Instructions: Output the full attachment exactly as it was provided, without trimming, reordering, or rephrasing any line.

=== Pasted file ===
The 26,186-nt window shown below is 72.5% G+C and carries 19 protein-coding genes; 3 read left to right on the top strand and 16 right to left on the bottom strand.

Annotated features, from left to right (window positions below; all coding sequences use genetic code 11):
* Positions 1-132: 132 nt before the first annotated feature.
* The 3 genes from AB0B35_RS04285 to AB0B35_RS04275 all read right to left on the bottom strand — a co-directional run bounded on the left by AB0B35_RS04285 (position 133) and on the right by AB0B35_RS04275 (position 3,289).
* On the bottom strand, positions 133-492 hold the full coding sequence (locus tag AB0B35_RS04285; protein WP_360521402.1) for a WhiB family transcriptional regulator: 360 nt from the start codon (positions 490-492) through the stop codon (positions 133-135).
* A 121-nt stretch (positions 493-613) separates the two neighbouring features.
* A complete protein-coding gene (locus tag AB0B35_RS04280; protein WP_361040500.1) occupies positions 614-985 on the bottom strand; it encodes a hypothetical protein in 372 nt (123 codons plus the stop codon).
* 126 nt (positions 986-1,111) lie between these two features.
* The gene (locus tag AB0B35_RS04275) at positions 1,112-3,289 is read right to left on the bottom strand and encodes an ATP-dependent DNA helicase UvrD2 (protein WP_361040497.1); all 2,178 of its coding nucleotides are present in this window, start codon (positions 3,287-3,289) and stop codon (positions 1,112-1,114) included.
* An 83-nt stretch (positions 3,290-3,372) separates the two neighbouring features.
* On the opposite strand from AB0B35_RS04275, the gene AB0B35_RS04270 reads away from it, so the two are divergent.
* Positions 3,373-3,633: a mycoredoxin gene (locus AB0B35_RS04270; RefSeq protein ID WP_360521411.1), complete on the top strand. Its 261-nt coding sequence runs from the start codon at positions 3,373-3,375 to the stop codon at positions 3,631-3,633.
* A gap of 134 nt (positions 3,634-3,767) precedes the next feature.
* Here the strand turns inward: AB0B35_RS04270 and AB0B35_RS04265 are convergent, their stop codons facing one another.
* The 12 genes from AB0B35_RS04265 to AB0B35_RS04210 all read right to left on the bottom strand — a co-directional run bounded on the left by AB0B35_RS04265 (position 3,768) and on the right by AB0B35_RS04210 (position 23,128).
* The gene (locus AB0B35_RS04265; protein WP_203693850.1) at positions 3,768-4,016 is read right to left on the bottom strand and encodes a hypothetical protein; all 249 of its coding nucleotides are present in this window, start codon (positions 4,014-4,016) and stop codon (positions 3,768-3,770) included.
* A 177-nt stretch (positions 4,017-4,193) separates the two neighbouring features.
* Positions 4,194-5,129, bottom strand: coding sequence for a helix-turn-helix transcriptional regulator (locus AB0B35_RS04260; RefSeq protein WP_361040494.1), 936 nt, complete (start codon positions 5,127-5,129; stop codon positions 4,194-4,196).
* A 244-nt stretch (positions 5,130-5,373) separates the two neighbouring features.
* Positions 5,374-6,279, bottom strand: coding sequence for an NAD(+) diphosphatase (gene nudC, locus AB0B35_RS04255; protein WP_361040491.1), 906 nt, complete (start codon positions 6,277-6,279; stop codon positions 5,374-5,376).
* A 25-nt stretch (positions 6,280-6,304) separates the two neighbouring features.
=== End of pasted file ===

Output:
The 26,186-nt window shown below is 72.5% G+C and carries 19 protein-coding genes; 3 read left to right on the top strand and 16 right to left on the bottom strand.

Annotated features, from left to right (window positions below; all coding sequences use genetic code 11):
* Positions 1-132: 132 nt before the first annotated feature.
* The 3 genes from AB0B35_RS04285 to AB0B35_RS04275 all read right to left on the bottom strand — a co-directional run bounded on the left by AB0B35_RS04285 (position 133) and on the right by AB0B35_RS04275 (position 3,289).
* On the bottom strand, positions 133-492 hold the full coding sequence (locus tag AB0B35_RS04285; protein WP_360521402.1) for a WhiB family transcriptional regulator: 360 nt from the start codon (positions 490-492) through the stop codon (positions 133-135).
* A 121-nt stretch (positions 493-613) separates the two neighbouring features.
* A complete protein-coding gene (locus tag AB0B35_RS04280; protein WP_361040500.1) occupies positions 614-985 on the bottom strand; it encodes a hypothetical protein in 372 nt (123 codons plus the stop codon).
* 126 nt (positions 986-1,111) lie between these two features.
* The gene (locus tag AB0B35_RS04275) at positions 1,112-3,289 is read right to left on the bottom strand and encodes an ATP-dependent DNA helicase UvrD2 (protein WP_361040497.1); all 2,178 of its coding nucleotides are present in this window, start codon (positions 3,287-3,289) and stop codon (positions 1,112-1,114) included.
* An 83-nt stretch (positions 3,290-3,372) separates the two neighbouring features.
* On the opposite strand from AB0B35_RS04275, the gene AB0B35_RS04270 reads away from it, so the two are divergent.
* Positions 3,373-3,633: a mycoredoxin gene (locus AB0B35_RS04270; RefSeq protein ID WP_360521411.1), complete on the top strand. Its 261-nt coding sequence runs from the start codon at positions 3,373-3,375 to the stop codon at positions 3,631-3,633.
* A gap of 134 nt (positions 3,634-3,767) precedes the next feature.
* Here the strand turns inward: AB0B35_RS04270 and AB0B35_RS04265 are convergent, their stop codons facing one another.
* The 12 genes from AB0B35_RS04265 to AB0B35_RS04210 all read right to left on the bottom strand — a co-directional run bounded on the left by AB0B35_RS04265 (position 3,768) and on the right by AB0B35_RS04210 (position 23,128).
* The gene (locus AB0B35_RS04265; protein WP_203693850.1) at positions 3,768-4,016 is read right to left on the bottom strand and encodes a hypothetical protein; all 249 of its coding nucleotides are present in this window, start codon (positions 4,014-4,016) and stop codon (positions 3,768-3,770) included.
* A 177-nt stretch (positions 4,017-4,193) separates the two neighbouring features.
* Positions 4,194-5,129, bottom strand: coding sequence for a helix-turn-helix transcriptional regulator (locus AB0B35_RS04260; RefSeq protein WP_361040494.1), 936 nt, complete (start codon positions 5,127-5,129; stop codon positions 4,194-4,196).
* A 244-nt stretch (positions 5,130-5,373) separates the two neighbouring features.
* Positions 5,374-6,279, bottom strand: coding sequence for an NAD(+) diphosphatase (gene nudC, locus AB0B35_RS04255; protein WP_361040491.1), 906 nt, complete (start codon positions 6,277-6,279; stop codon positions 5,374-5,376).
* A 25-nt stretch (positions 6,280-6,304) separates the two neighbouring features.